In Georgia,  the Criterion Referenced Competency Test (CRCT), given at the end of the school year,  is used as a measure of accountability, making certain that No Child Left Behind (NCLB) is being adhered to.  The schools begin reviewing for the test the moment the school year begins. No, I'm not joking.  My daughter loves to make the announcement every year.  Students in grades 1-8 take this test.  The results help to not only uphold No Child Left Behind (NCLB) but it also ranks the schools and provides funding to those schools who make the "list" of schools passing the test.  Those who do not pass the test fall under a different category, one that parents do not even want to think about. These scores hold the school systems, schools, the teachers and the students accountable.  Funny,  but it's the students who take this week long test and the teachers who have to make certain what they have taught is enough for their students to pass the test.  If a school as a whole does poorly they are penalized.  They will not receive the funding that is given to the schools that pass.  Who is helped by NCLB? Are the students living in suburban middle and upper middle class neighborhoods who happen to be good test takers the only ones being helped? Are the only schools that are helped the "good" schools?  Don't you think it should be the other way around? 

This is the side of NCLB that we do not see unless we are in the middle of it. "Waiting for Superman"  gave viewers a glimpse of this underside.    It was packed full of statistics that are very discouraging.  The movie also made mention of the fact that even in areas where kids are not disadvantaged,  scores on the standardized tests, like Georgia's CRCT, are not the best. Disadvantaged students still remain at the bottom and it doesn't seem there is any hope for them unless there are changes made within the system. 

The CRCT covers a different subject everyday but only certain sections are used for grade placement.  Yes, the results of the CRCT place your child in the next grade, unless they do not pass.  Grade 3 has to pass the reading portion of the test to be promoted to 4th grade.  Students in 5th, 7th and 8th have to pass the reading and math portions of the CRCT in order to advance to the next grade.   If these students do not pass the test,  the classroom grades will be used as the  determining factor as to whether or not a student would be retained or allowed to continue.   There is an opportunity for a retest before school lets out for the summer.  Summer school was offered previously to help these students but due to budget cuts some schools cannot afford to offer it.  In instances like these the teachers are forced to take a week during class time to review and then retest before school ends in May. Each school  and school system is held accountable but is the accountability placed where it needs to be?  "Waiting for Superman" talked about this very thing sighting example after example of why the system is failing the kids.  Too many variables in the accountability aspect of NCLB to even consider it to be helpful.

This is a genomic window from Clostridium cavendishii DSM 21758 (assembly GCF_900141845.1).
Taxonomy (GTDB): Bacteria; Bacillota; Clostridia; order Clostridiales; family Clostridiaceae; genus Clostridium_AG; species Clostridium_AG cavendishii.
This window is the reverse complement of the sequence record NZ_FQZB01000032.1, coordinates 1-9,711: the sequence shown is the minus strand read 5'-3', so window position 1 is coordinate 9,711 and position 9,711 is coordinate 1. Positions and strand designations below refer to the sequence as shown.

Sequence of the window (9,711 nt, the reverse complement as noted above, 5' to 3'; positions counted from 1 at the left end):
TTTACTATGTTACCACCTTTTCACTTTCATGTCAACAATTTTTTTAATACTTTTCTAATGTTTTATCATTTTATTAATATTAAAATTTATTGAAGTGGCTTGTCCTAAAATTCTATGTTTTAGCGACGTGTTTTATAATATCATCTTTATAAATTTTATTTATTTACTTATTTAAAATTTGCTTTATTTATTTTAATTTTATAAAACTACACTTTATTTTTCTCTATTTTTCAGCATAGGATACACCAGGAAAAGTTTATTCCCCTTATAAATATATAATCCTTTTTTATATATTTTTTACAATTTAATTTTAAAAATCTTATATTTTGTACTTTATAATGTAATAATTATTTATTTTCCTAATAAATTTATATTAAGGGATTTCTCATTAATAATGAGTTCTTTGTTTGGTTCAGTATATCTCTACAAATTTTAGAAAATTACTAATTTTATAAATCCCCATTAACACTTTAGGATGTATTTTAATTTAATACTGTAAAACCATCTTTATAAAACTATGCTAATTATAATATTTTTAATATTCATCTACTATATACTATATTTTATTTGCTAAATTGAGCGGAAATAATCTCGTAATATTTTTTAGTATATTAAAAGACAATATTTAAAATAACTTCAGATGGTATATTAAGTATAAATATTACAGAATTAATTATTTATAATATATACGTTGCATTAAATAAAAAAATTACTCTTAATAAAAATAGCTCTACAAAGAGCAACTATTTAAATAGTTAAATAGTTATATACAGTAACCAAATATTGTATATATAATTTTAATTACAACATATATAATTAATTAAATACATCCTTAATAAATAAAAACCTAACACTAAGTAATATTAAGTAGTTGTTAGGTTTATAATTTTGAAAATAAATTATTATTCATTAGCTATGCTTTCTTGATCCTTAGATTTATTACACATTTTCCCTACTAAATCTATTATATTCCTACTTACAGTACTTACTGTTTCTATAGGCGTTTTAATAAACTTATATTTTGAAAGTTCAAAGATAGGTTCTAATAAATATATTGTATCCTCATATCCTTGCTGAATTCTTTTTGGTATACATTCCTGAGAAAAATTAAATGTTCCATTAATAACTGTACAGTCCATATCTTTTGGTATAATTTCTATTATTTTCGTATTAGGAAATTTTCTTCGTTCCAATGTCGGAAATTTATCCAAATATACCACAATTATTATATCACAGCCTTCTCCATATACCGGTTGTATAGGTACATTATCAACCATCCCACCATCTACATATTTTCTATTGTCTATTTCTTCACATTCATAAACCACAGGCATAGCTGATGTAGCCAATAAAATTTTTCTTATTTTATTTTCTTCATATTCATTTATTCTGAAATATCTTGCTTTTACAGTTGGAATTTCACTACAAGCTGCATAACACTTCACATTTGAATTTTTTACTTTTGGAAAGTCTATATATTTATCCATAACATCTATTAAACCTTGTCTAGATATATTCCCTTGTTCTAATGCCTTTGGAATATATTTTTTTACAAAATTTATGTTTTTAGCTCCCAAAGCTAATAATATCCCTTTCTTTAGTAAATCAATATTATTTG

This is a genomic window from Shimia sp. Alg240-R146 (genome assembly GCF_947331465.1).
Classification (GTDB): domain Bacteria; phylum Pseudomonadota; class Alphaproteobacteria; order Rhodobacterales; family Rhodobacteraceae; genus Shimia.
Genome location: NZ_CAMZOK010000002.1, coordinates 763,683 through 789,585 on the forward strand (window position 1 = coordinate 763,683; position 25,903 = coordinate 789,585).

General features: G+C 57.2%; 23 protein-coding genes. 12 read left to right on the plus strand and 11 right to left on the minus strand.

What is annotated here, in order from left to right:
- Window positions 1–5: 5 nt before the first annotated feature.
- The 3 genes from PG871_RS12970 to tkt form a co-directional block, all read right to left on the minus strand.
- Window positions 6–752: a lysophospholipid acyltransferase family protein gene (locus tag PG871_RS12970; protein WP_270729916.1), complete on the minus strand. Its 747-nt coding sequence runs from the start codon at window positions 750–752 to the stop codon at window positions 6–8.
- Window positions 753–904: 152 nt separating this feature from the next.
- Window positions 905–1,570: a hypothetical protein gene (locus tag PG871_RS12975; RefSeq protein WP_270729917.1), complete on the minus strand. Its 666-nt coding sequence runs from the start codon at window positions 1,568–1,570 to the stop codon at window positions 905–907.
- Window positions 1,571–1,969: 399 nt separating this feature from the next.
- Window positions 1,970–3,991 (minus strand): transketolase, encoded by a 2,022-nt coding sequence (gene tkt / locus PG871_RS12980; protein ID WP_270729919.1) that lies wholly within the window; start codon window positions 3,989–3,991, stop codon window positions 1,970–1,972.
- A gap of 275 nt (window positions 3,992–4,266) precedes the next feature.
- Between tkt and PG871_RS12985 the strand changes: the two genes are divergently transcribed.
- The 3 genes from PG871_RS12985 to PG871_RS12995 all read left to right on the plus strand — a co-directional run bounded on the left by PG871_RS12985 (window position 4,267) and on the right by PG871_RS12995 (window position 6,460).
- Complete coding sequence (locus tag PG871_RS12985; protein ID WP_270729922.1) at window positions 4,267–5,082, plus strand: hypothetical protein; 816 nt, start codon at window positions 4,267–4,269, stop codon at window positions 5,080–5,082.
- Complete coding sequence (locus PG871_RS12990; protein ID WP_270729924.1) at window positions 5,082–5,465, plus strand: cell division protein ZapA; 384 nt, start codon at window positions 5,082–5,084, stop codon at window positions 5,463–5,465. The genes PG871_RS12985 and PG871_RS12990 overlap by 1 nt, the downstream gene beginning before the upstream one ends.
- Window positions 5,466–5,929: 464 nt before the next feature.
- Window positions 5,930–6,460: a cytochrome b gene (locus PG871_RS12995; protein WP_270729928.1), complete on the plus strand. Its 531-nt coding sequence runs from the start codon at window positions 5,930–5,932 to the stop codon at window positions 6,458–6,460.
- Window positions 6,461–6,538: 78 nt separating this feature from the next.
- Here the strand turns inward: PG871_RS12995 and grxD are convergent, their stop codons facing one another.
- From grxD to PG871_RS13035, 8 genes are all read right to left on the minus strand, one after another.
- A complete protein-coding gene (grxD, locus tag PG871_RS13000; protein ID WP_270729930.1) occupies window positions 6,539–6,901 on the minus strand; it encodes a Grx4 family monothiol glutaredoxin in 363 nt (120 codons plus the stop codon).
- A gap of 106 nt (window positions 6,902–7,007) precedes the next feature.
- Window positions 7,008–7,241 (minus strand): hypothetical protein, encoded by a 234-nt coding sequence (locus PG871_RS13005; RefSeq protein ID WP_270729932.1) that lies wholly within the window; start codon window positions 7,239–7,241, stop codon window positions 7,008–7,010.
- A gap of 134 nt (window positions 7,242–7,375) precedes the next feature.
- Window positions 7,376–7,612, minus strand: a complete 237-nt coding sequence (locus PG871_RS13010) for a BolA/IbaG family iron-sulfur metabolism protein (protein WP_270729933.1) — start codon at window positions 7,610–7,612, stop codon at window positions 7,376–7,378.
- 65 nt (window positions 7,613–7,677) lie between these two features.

The movie does provide alternatives.  One of the suggestion is putting your child in a Charter or Private school.  The movie is of the opinion that would be a better choice because these types of schools are not bound by standardized testing like public schools are.  In a charter or private setting, teachers can teach the way a student needs to learn instead of "teaching to the test."  Also the movie is of the opinion that it is easier to remove an unqualified teacher from a Charter or Private school than it would be to remove a teacher from the public school system.  This may be the case but  I can think of a couple of friends who have their kids enrolled in private schools where there is a teacher or two that, in their eyes, "Needs to go, but no one can get them removed." So, paying extra, $10-12,000 per year does not guarantee "special privileges." In my experience as a parent of elementary and middle school aged children,  attending public school, there have only been 1 or 2 teachers total that I seriously thought were not a good fit.  One of these teachers may have not been as qualified as I would have liked but there were other factors that played into the school year from hell.  It wasn't just the teacher.  So, my children have been taught by many different teachers over their school career and I could only come up with 1  teacher that potentially was not a good one.  That is pretty remarkable. From my point of view the problem is the system not the teachers.

One more thing, aside from having good teacher experiences, that helps parents get a better handle on their child's education is being involved in your school.  "Waiting for Superman" also stresses this point.  I would almost say it is the most important piece of this puzzle.  The system is not going to change anytime soon.  That is just a fact.  Staying in touch with your children's teachers lets them know that you care.  You are sending the message that you care about the teacher, the student, and the school.    Get involved in your school if you are not already.  Also, make certain you are up-to-date on how your child is doing.  Do not just rely on progress reports or report cards.  If your child is not having a positive experience at school you need to know as soon as possible so that you can sift through your options.  Just be an advocate for your children because we cannot wait for Superman :0)